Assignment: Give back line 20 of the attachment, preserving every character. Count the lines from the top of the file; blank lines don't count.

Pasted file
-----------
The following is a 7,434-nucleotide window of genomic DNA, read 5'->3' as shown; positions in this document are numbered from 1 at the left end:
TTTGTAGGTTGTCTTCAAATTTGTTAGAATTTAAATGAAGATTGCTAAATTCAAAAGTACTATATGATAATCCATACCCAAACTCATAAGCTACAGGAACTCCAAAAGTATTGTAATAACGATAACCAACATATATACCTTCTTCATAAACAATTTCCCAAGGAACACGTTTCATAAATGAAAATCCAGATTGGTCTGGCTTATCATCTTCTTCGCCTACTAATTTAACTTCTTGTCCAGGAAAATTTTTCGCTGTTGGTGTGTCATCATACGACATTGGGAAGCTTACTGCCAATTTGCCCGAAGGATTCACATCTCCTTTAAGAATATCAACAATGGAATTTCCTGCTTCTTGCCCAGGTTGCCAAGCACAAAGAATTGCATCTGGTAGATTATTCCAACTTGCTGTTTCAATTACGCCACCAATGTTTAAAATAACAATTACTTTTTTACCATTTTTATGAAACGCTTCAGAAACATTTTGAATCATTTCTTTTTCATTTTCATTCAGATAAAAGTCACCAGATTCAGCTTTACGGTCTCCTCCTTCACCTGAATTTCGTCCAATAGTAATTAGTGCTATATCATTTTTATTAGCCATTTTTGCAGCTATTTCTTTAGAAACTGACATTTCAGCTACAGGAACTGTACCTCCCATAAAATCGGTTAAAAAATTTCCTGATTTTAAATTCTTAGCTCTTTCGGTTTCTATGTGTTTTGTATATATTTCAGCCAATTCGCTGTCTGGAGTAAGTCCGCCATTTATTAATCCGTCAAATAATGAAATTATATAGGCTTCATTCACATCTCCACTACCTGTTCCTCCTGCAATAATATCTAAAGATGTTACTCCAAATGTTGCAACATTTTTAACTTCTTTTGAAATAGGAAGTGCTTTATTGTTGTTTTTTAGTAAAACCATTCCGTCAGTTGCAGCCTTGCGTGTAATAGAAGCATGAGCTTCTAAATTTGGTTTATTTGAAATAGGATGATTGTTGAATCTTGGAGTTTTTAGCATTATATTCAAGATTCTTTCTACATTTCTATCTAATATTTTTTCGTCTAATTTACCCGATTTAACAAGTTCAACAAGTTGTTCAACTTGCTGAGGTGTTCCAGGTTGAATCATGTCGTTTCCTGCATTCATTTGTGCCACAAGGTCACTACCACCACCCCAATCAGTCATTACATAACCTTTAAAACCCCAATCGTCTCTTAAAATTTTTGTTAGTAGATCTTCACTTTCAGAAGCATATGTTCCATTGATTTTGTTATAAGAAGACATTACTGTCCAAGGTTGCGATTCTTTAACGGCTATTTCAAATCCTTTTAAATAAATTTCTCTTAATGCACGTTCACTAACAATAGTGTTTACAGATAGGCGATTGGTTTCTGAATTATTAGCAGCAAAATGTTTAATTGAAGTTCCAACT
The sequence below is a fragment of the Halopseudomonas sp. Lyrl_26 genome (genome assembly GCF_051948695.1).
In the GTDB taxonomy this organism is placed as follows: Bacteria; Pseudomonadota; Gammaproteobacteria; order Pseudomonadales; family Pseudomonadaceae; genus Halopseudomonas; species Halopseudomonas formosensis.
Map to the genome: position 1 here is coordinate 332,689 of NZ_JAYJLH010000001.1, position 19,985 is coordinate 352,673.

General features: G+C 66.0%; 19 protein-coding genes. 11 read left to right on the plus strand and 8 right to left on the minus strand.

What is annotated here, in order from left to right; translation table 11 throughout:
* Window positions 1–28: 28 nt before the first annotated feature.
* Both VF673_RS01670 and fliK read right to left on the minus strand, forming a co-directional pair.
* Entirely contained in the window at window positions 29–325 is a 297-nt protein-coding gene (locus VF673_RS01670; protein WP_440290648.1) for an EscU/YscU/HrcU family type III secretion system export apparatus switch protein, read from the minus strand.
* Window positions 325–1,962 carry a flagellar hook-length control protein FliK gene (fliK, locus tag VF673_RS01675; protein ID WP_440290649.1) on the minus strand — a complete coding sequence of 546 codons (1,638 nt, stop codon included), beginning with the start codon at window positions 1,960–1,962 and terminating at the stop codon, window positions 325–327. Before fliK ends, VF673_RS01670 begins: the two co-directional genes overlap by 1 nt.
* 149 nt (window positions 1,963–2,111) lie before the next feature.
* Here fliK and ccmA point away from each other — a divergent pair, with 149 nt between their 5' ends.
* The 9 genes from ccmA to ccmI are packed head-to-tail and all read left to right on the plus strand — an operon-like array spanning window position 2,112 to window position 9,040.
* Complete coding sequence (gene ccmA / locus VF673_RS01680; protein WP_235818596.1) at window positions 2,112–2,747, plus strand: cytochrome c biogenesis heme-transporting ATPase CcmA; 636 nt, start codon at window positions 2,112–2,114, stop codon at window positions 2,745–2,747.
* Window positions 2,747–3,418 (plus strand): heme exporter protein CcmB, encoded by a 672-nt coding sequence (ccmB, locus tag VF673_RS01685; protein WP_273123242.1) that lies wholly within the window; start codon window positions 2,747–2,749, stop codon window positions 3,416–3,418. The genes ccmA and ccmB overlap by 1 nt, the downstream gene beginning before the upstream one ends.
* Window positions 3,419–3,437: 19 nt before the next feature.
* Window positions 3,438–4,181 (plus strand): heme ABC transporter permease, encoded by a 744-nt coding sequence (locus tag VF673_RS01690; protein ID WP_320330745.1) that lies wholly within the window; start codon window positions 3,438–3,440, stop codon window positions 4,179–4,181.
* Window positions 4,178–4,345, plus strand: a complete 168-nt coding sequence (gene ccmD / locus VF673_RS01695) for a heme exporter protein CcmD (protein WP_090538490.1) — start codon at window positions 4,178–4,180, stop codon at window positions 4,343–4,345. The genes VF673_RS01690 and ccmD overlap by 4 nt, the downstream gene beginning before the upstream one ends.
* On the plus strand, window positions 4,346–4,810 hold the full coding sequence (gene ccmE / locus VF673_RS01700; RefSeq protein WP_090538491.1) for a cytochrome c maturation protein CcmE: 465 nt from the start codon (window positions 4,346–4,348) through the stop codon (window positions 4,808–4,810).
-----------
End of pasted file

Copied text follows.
* On the plus strand, window positions 4,346–4,810 hold the full coding sequence (gene ccmE / locus VF673_RS01700; RefSeq protein WP_090538491.1) for a cytochrome c maturation protein CcmE: 465 nt from the start codon (window positions 4,346–4,348) through the stop codon (window positions 4,808–4,810).